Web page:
Sandmining B extends this line of inquiry with its breast-like mounds of sand topped with intensely saturated pigments, and metal car parts that snake through and extend upward from the tinted field. A tall piece of muffler is adorned with dozens of tightly knotted nylons in shades of black, brown and blue, picking up the material that has featured so prominently across Nengudi's work. But where stockings in her past projects have usually evoked the female body, here the appendages are distinctly male, with graceful fragments of hose inferring femininity as well. Splaying out from the wall behind this charged object are splashes of the same vibrant pigments that appear on the floor below, which broadcast traces—as do the footprints visible across the sand—of the installation's making. If Sandmining B is a vehicle for healing from toxic forces, the work's sound piece, playing every ten minutes, makes clear the ailment: the trauma that has shaped the African American experience from its beginnings amid ultimate oppression. The text, penned by the artist's writer-persona Lily Bea Moor, along with improvisational refrains from Nengudi's son and the renowned cornetist Butch Morris, offers a prayer to ancestors past and a clarion call to citizens today to act upon this moment of heightened recognition of racial injustices and inequities. As with Bulemia, Nengudi has produced a work that is at once approachable in its modest materials, visually arresting in its form and content, and politically incisive.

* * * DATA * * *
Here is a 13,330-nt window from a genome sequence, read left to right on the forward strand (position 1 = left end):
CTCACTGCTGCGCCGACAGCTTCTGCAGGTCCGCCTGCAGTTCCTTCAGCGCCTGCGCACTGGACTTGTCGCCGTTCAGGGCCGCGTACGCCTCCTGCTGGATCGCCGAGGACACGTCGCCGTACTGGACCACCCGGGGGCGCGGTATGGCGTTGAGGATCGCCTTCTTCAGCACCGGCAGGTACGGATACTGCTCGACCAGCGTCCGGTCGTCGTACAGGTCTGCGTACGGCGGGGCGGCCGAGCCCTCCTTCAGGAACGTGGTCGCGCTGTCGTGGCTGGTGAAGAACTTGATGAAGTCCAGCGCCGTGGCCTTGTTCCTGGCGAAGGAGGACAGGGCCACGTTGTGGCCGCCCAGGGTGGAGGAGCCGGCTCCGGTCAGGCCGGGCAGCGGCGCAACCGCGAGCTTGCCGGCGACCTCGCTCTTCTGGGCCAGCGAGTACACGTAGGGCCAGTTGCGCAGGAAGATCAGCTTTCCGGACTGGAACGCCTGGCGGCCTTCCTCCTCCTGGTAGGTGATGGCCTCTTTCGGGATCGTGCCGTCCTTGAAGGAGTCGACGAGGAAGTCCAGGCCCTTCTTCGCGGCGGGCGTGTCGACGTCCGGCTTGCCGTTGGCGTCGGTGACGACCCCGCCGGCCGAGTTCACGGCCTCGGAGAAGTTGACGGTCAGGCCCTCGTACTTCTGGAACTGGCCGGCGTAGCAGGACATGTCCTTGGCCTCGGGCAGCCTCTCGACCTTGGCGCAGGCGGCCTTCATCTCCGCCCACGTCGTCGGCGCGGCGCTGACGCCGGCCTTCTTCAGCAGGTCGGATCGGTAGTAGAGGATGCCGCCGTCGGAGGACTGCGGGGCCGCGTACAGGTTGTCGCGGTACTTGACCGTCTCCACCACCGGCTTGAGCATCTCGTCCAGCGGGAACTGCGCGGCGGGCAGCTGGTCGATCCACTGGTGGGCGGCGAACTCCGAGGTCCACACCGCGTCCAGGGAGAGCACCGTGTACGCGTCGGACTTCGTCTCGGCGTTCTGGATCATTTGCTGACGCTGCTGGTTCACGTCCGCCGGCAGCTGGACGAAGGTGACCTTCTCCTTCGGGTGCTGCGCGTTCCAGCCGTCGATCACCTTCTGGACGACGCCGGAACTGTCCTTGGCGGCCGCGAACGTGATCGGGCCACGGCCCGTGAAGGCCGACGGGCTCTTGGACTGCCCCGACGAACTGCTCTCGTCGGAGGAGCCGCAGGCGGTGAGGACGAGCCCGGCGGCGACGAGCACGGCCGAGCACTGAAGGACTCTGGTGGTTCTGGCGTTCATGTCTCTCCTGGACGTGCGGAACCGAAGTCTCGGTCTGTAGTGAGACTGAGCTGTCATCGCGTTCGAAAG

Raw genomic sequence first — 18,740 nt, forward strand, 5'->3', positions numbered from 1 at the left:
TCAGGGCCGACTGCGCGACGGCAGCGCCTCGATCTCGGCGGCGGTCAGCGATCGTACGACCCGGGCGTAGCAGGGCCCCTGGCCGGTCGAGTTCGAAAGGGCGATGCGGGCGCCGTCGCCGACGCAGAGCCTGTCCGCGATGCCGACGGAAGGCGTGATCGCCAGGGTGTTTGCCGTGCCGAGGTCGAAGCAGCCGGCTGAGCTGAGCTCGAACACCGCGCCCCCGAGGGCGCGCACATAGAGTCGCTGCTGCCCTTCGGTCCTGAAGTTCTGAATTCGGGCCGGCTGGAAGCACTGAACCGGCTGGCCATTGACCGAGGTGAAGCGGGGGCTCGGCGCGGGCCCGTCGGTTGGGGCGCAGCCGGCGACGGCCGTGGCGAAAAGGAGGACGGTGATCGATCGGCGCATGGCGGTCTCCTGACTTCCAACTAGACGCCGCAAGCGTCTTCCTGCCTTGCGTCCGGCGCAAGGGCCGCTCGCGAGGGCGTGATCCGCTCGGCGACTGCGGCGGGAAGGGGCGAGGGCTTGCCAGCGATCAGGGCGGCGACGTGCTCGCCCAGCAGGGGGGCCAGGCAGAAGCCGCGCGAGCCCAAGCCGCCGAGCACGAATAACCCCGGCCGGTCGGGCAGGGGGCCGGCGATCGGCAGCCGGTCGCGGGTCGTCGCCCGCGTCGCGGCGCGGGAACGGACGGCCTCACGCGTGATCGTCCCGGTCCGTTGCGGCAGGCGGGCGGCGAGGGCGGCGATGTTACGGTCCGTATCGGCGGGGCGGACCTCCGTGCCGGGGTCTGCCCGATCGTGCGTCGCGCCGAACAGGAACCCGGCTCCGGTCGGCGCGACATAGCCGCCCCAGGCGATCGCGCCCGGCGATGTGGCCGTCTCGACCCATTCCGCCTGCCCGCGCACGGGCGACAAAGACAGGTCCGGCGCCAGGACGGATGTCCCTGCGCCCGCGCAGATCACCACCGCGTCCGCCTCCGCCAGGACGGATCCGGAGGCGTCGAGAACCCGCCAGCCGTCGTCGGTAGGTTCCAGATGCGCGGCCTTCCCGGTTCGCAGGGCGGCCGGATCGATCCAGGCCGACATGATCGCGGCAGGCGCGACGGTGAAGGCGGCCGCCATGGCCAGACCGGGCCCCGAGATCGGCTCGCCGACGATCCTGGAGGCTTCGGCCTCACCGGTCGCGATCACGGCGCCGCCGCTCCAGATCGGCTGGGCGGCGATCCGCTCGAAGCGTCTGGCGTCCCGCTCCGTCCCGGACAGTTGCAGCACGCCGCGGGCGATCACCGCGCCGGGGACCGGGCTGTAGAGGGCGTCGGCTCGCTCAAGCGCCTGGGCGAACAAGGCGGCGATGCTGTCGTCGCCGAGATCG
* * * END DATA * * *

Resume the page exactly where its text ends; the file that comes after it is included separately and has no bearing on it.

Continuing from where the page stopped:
Senga Nengudi (*1943, Chicago) lives Colorado Springs Colorado. Selected solo exhibitions include Denver Art Museum (forthcoming 2020), Museo de Arte de São Paulo (2020), Lenbachhaus Munich (2019), Henry Moore Institute, Leeds (2018), USC Fisher Museum of Art, Los Angeles (2018), Art + Practice, Los Angeles (2018), Institute of Contemporary Art, Miami (2017–18), Contemporary Arts Center, New Orleans (2017), Henry Art Gallery, Seattle (2016) and Museum of Contemporary Art, Denver (2014). Selected group exhibitions include 57th Venice Biennale (2017) and others at Brooklyn Museum, New York (2017), Tate Modern, London (2017), Whitney Museum, New York (2013), Contemporary Arts Museum Houston (2012), Hammer Museum, Los Angeles (2011–12) and Museum of Contemporary Art, Los Angeles (2007).
Press release courtesy Sprüth Magers.